I hear people refer to the dimensions of things as "$2$ by $4$" etc. and I know its length by width, but I can't tell if the length dimension is vertical (up and down) or horizontal (side to side). Does anyone know?
I think "length" and "width" are ambiguous. I can confirm that native English-speaking college students will sometimes use length=2, width=4, and sometimes use length=4, width=2. Of course, the area is 8 either way.
When I want to avoid ambiguity, I say Area = (base)x(height) or Area = (width)x(height). For 3-dimensions, I use Volume = (width)x(height)x(depth) or Volume = (length)x(height)x(depth) to avoid ambiguity.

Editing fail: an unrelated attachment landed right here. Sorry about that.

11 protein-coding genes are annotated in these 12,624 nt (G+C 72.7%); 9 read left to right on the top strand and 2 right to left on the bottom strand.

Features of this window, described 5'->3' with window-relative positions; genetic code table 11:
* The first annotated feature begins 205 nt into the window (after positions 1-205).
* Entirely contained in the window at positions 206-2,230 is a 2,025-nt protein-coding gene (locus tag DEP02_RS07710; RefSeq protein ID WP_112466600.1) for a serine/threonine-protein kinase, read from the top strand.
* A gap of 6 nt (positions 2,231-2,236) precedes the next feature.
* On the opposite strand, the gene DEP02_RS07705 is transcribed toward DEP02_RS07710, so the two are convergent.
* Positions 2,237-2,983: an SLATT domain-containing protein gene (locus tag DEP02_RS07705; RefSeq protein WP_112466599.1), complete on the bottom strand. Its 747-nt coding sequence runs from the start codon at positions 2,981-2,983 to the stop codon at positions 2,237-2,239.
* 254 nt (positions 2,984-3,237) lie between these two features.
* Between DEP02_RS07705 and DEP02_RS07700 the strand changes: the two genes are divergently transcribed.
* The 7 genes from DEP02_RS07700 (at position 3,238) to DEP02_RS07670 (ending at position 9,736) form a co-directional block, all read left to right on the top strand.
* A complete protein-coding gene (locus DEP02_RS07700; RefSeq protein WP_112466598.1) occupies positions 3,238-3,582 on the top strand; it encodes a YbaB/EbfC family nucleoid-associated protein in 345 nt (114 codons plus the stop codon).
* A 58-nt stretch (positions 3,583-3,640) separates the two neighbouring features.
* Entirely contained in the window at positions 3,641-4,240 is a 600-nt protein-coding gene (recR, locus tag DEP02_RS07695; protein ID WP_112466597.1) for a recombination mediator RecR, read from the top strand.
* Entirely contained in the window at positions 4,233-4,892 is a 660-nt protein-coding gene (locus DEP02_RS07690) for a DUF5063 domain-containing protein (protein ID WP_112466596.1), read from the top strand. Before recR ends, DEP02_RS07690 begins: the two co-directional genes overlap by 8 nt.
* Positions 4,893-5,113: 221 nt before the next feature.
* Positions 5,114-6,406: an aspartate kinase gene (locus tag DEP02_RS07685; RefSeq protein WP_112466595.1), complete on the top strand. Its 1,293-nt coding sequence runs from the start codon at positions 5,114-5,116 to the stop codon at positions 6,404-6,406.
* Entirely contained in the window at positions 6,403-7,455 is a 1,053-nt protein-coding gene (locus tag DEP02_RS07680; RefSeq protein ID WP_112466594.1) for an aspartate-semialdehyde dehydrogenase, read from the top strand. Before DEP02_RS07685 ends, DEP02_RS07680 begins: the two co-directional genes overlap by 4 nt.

(Of course there's nothing wrong with Volume = (length)x(width)x(height), but you can't be sure people will label the dimensions the same way.)
If I'm asked to draw a "2 by 4" rectangle, I'll probably draw it two units wide and 4 units tall (taking "2 by 4" to refer to the x- and y-measurements respectively). But I think this is also ambiguous, and people may satisfy the request with a rectangle at any orientation.
The Merriam-Webster dictionary defines width as the measurement of the shortest or shorter side of an object. Similarly the dictionary defines length as the longer or longest dimension of an object . In addition it also defined length as the longer or vertical piece of a clothing. Now this is just a bit of "tailoring", that it is common to use elbow-length for measuring the sleeves (vertical) of a shirt , and waist-width (horizontal) of trousers .( It is a different matter if incase someone's waiste-width is more than his/her elbow length which is quite possible)